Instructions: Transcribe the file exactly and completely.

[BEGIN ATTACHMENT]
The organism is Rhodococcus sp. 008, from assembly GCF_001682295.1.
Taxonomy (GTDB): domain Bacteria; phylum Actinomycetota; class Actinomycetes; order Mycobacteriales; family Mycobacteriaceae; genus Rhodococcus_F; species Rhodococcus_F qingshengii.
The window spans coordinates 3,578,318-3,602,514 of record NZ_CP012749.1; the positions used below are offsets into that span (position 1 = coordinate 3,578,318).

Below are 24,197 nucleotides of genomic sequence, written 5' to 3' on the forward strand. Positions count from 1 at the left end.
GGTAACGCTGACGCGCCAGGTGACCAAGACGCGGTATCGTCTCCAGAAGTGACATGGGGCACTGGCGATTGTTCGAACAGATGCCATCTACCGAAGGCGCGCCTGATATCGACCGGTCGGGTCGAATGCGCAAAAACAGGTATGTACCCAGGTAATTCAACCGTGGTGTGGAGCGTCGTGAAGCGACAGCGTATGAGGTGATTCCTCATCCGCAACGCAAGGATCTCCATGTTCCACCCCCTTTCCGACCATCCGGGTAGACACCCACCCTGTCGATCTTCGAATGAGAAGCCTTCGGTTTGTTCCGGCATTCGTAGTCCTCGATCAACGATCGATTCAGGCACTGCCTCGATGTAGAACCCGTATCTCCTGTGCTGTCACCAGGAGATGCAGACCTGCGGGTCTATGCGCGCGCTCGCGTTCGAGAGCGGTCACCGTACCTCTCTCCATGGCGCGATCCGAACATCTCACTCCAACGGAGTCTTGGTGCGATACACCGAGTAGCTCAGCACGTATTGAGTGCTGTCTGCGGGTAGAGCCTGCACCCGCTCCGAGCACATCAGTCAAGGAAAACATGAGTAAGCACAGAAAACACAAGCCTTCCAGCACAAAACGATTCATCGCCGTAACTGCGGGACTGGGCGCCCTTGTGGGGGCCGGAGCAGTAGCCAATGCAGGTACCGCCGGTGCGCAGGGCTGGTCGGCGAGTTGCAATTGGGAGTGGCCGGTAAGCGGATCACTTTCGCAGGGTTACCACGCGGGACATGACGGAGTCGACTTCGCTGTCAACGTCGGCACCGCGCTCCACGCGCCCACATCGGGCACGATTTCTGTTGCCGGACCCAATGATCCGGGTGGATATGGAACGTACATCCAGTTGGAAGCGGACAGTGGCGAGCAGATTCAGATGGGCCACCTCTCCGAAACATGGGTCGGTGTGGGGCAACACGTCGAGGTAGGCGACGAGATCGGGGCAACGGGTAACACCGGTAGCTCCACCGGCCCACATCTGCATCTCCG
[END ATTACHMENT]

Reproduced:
The organism is Rhodococcus sp. 008, from assembly GCF_001682295.1.
Taxonomy (GTDB): domain Bacteria; phylum Actinomycetota; class Actinomycetes; order Mycobacteriales; family Mycobacteriaceae; genus Rhodococcus_F; species Rhodococcus_F qingshengii.
The window spans coordinates 3,578,318-3,602,514 of record NZ_CP012749.1; the positions used below are offsets into that span (position 1 = coordinate 3,578,318).

Below are 24,197 nucleotides of genomic sequence, written 5' to 3' on the forward strand. Positions count from 1 at the left end.
GGTAACGCTGACGCGCCAGGTGACCAAGACGCGGTATCGTCTCCAGAAGTGACATGGGGCACTGGCGATTGTTCGAACAGATGCCATCTACCGAAGGCGCGCCTGATATCGACCGGTCGGGTCGAATGCGCAAAAACAGGTATGTACCCAGGTAATTCAACCGTGGTGTGGAGCGTCGTGAAGCGACAGCGTATGAGGTGATTCCTCATCCGCAACGCAAGGATCTCCATGTTCCACCCCCTTTCCGACCATCCGGGTAGACACCCACCCTGTCGATCTTCGAATGAGAAGCCTTCGGTTTGTTCCGGCATTCGTAGTCCTCGATCAACGATCGATTCAGGCACTGCCTCGATGTAGAACCCGTATCTCCTGTGCTGTCACCAGGAGATGCAGACCTGCGGGTCTATGCGCGCGCTCGCGTTCGAGAGCGGTCACCGTACCTCTCTCCATGGCGCGATCCGAACATCTCACTCCAACGGAGTCTTGGTGCGATACACCGAGTAGCTCAGCACGTATTGAGTGCTGTCTGCGGGTAGAGCCTGCACCCGCTCCGAGCACATCAGTCAAGGAAAACATGAGTAAGCACAGAAAACACAAGCCTTCCAGCACAAAACGATTCATCGCCGTAACTGCGGGACTGGGCGCCCTTGTGGGGGCCGGAGCAGTAGCCAATGCAGGTACCGCCGGTGCGCAGGGCTGGTCGGCGAGTTGCAATTGGGAGTGGCCGGTAAGCGGATCACTTTCGCAGGGTTACCACGCGGGACATGACGGAGTCGACTTCGCTGTCAACGTCGGCACCGCGCTCCACGCGCCCACATCGGGCACGATTTCTGTTGCCGGACCCAATGATCCGGGTGGATATGGAACGTACATCCAGTTGGAAGCGGACAGTGGCGAGCAGATTCAGATGGGCCACCTCTCCGAAACATGGGTCGGTGTGGGGCAACACGTCGAGGTAGGCGACGAGATCGGGGCAACGGGTAACACCGGTAGCTCCACCGGCCCACATCTGCATCTCCG